Toronto 2011: ‘Your Sister’s Sister’ finds a parent
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Sweet, tender dramedies have started to emerge as a Toronto International Film Festival trend, what with ‘50/50,’ ‘Salmon Fishing in the Yemen’ and ‘Friends With Kids’ all landing acclaim in the first seven days of the festival.
Now you can add another movie to the list: ‘Your Sister’s Sister,’ Lynn Shelton’s heartfelt film about a bluff but lovable man (Mark Duplass) and two sisters with whom he becomes entangled (Emily Blunt and Rosemarie DeWitt).
On Wednesday afternoon, the movie sold to distributor IFC, ensuring it will soon be made available to a larger consumer audience. (The company has not announced a release date.)
Earlier in the day, ‘Sister’ played for the media, the latest in a series of good-vibe screenings for what is turning into one of the festival’s sleeper titles.
Written and directed by Shelton, ‘Sister’ is a follow-up to her 2009 bromance ‘Humpday,’ a Sundance hit which saw Duplass and Josh Leonard back themselves into a corner of machismo when they dare each other to make a male porn movie.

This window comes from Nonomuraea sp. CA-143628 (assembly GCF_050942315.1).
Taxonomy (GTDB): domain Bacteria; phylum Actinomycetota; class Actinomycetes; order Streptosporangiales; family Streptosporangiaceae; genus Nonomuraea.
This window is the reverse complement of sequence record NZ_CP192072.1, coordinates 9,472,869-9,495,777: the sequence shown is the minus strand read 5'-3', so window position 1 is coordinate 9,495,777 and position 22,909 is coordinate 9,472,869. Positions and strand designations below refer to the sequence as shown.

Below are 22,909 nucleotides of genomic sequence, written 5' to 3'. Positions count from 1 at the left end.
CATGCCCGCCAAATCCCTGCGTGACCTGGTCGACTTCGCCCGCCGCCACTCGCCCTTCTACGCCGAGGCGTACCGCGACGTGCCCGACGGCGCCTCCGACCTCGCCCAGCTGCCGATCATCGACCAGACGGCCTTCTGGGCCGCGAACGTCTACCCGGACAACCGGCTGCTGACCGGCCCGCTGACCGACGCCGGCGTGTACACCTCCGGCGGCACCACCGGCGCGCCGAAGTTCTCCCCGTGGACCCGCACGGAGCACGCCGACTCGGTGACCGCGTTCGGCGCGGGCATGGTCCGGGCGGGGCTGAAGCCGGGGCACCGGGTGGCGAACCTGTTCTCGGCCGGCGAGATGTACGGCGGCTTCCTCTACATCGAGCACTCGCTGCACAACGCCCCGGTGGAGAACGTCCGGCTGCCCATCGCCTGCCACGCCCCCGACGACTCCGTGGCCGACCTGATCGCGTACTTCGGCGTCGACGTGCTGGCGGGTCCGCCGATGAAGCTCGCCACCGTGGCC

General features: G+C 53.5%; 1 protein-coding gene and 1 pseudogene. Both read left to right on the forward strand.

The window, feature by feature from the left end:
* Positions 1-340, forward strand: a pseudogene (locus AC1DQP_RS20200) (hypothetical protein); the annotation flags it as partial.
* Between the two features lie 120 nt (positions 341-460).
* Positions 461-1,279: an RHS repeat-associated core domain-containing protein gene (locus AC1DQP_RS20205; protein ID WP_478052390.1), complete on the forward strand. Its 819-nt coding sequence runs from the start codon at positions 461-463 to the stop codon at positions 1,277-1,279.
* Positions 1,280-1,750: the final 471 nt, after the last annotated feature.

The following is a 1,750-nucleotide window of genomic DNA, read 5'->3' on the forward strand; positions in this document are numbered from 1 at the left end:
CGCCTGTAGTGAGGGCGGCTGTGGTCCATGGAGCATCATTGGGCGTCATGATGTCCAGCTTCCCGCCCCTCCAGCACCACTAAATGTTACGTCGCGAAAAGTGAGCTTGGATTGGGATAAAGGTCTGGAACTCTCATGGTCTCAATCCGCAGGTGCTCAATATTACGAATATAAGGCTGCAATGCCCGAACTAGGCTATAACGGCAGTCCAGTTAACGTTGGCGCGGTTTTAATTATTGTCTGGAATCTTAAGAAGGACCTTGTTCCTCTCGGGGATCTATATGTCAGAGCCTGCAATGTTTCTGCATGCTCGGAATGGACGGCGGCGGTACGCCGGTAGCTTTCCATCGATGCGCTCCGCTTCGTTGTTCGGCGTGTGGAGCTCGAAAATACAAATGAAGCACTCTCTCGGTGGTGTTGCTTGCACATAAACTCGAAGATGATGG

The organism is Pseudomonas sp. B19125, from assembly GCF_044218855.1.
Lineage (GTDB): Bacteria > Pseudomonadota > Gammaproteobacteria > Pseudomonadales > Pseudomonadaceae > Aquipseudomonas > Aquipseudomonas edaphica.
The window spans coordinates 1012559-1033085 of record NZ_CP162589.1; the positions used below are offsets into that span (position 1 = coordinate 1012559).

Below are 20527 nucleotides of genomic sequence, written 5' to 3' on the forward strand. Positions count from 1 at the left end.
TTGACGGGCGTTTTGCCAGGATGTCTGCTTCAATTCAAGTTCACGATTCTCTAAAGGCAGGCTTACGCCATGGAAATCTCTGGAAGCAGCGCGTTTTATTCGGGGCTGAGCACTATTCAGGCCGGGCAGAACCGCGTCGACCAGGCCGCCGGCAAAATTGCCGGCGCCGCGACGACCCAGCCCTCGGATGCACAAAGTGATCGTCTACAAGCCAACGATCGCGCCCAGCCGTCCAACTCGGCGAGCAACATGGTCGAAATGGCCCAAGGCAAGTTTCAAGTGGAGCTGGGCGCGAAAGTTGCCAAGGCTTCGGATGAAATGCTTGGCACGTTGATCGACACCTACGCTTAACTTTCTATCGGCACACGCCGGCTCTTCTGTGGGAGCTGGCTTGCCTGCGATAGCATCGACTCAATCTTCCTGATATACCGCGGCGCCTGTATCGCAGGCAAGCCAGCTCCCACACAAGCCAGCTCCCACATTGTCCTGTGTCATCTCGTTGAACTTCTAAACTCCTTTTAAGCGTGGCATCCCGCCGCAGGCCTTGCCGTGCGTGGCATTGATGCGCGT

Sex is also on the docket here, but so are weightier themes, including grief. And while close relationships among members of the same sex again rule the day, this time it’s the women taking center stage as Iris (Blunt, who also appears in ‘Salmon Fishing’) and Hannah (DeWitt) hash out jealousies and grievances over a few days in an island house in Shelton’s native Washington state.
The linchpin between the sisters is Jack, whose late brother once dated Iris. Jack, who a year later hasn’t gotten over his brother’s death, has now become close to Iris, a complicated enough dynamic if Hannah didn’t further come between them.
The development process on “Sister” again followed Shelton’s favored method of allowing actors to develop characters and improvise lines, although there’s a slickness to ‘Sister’ not found in other movies of this ilk and budget; the more elaborate plotting puts it a good distance away from the stuttering-and-stammering mumblecore movies that quickly rose and sunk in the 2000s. It may be made for less money, but the idea of a movie that makes you feel something sad before allowing you to walk out of the theater feeling something good is right out of the “50/50,” and perhaps Toronto ‘11, playbook.
-- Steven Zeitchik